- WHITE PAPERS
A federal appeals court has today handed down a ruling in a back-and-forth drama that grew out of the 2010 Dodd-Frank Consumer Protection and Wall Street Reform Act. The ruling finds in favor of the Federal Reserve's 2011 compromise, in which a 21-cent limit was put on debit swipe fees. That was down considerably from what had been the previous average of 44 cents per transaction.
The National Restaurant Association and the National Retail Federation, which have been deeply involved in this battle all along, immediately announced a statement about their disappointment.
"We are disappointed in the outcome of today's U.S Court of Appeal's decision to largely uphold the Federal Reserve's debit card interchange fee rule and network non-exclusivity rule," said the NRA's EVP of Policy and Government Affairs, Scott DeFife. "The U.S. District Court's original ruling appropriately took into account the concerns raised by small ticket merchants. Allowing higher fees on small-ticket bills was not the intent of Congress and an unintended consequence of the Federal Reserve's flawed implementation of the law. We hope the Federal Reserve will exercise its existing authority to reconcile this failure and ensure the major card brands cannot continue to impose unreasonable debit card fees on the restaurant and foodservice industry to the detriment of thousands of businesses and ultimately our customers."
Mallory Duncan, the NRF's SVP and General Counsel, added, "The Fed ignored congressional intent and worked to shield debit card companies and big banks. A self-described victory for the banks usually results in higher costs for consumers."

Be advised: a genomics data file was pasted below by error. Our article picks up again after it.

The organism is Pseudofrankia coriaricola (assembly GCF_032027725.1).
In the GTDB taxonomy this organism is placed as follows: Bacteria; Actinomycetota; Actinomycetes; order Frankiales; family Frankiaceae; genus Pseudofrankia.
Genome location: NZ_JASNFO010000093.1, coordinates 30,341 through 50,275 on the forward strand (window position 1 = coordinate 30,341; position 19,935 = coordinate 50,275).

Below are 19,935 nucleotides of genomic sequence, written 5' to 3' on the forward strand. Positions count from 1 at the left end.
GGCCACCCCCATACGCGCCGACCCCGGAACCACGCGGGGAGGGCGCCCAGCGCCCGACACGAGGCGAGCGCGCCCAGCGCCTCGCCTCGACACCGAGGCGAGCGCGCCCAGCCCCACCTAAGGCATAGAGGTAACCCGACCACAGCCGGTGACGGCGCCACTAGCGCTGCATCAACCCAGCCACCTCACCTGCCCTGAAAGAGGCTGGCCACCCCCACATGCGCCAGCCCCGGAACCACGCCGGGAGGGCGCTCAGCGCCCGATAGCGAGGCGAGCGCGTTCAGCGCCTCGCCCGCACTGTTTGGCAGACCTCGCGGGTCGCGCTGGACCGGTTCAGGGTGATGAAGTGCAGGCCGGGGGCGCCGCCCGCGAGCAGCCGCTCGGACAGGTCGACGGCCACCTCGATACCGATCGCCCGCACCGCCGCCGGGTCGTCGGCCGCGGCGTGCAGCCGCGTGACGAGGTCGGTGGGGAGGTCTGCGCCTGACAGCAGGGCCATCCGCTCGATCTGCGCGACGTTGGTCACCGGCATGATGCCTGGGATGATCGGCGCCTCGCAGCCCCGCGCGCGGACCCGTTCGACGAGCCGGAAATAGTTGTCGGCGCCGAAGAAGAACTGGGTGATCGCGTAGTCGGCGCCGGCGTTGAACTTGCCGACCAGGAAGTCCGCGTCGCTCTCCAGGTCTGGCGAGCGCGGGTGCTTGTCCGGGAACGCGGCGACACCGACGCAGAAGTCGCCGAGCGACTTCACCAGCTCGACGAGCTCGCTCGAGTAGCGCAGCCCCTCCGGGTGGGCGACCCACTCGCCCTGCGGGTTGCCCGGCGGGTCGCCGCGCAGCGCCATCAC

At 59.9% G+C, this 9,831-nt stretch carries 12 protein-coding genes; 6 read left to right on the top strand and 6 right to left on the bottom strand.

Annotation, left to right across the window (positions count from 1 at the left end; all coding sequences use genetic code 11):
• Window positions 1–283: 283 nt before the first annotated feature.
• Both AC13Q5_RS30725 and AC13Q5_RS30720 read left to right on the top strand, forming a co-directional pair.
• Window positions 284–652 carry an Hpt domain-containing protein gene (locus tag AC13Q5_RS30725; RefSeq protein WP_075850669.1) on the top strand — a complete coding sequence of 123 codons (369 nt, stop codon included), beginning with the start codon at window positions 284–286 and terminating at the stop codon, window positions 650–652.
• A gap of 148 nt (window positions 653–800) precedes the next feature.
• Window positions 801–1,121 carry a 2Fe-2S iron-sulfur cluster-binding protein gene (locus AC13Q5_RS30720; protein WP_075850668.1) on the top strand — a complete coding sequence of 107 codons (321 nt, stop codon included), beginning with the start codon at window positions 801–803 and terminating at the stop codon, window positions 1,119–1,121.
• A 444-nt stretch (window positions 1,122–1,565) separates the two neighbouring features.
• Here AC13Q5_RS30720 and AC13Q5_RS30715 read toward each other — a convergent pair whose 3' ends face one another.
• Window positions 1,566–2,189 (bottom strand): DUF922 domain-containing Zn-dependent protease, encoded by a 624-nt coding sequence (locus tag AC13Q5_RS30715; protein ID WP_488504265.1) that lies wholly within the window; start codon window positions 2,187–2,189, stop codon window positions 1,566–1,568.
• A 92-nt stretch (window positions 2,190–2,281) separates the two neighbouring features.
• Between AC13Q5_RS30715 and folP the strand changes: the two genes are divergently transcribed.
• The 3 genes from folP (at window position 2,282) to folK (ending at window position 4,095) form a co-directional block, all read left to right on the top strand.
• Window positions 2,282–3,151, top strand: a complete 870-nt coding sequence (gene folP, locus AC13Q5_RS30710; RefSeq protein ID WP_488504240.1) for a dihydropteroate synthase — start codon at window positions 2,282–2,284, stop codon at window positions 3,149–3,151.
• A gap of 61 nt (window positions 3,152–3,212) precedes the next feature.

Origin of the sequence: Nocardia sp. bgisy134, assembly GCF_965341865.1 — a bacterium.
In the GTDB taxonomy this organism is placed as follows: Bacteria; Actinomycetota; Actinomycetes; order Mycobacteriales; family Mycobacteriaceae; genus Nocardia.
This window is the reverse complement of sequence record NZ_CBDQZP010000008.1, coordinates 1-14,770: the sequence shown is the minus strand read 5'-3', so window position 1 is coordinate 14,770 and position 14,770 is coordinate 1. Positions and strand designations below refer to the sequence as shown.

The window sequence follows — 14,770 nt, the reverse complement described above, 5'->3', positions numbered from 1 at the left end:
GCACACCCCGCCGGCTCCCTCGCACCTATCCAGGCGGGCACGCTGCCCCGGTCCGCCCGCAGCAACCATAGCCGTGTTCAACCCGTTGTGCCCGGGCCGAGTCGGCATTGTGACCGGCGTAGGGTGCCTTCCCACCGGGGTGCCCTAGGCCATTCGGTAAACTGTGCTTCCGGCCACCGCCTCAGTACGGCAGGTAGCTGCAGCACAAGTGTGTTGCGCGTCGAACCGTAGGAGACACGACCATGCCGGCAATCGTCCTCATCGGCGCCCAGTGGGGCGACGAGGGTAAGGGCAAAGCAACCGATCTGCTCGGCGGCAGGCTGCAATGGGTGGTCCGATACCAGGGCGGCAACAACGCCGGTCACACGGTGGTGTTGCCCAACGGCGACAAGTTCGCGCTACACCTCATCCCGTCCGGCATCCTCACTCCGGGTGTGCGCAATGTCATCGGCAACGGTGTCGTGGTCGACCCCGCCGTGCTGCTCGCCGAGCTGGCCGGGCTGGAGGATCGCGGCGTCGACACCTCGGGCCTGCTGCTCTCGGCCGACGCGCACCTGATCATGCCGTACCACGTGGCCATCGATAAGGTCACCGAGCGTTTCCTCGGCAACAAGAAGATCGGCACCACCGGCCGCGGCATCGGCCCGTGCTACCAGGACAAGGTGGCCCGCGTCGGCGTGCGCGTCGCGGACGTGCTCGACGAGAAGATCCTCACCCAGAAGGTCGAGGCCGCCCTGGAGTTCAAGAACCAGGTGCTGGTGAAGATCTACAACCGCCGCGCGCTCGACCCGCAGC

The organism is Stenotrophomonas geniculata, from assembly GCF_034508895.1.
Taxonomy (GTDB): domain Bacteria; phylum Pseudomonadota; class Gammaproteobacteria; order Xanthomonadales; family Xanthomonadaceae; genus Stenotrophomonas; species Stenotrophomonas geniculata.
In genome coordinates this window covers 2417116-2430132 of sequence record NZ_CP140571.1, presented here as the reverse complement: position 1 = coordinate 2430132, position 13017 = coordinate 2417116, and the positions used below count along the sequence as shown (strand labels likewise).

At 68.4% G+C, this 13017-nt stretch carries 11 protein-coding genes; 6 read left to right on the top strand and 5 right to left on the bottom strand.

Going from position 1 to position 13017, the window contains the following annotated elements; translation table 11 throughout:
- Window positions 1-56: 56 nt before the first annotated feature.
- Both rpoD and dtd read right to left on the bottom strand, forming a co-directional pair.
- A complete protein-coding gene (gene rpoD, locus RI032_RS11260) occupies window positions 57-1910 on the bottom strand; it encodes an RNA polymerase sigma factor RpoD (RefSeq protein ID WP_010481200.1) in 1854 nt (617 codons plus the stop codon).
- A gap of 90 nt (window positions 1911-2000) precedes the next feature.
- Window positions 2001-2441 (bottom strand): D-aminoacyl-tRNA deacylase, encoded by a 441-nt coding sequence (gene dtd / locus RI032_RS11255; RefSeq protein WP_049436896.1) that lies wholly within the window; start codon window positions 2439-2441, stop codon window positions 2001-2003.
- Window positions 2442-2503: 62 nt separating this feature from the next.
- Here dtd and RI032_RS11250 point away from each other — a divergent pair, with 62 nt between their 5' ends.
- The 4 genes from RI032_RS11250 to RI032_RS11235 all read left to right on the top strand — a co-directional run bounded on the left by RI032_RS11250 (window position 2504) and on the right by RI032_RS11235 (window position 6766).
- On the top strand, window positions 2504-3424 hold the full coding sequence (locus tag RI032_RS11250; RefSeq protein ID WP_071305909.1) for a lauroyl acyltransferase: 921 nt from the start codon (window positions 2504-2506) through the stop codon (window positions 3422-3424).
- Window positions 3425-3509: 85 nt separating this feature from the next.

As a result of the Durbin Amendment provisions of Dodd-Frank, the Fed adopted rules that specified "reasonable and proportional" fees, based on actual costs involved. The Fed calculated the actual average cost at 4 cents per transaction and initially proposed a cap no higher than 12 cents, but eventually settled on 21 cents after what NRF calls "heavy lobbying from the financial services industry."
NRF appealed in 2011, alongside several other retail groups. Judge Richard Leon eventually ruled in NRF's favor, and told the Fed to go back to the drawing board and do the calculations again. The Fed appealed, and today the court in D.C. ruled in its favor and overturned Judge Leon′s ruling.
According to the statements from both the NRA and the NRF, this fight is probably not over yet.
"We are currently reviewing the opinion and exploring further legal options," DeFife said.
"NRF's work over the past several years led to a cap that cut debit swipe fees in half," Duncan added. "That has saved many retailers and consumers billions of dollars but the fees, especially for small ticket transactions, are still far too high. We are reviewing the decision and will determine whether to appeal."
Topics: Operations Management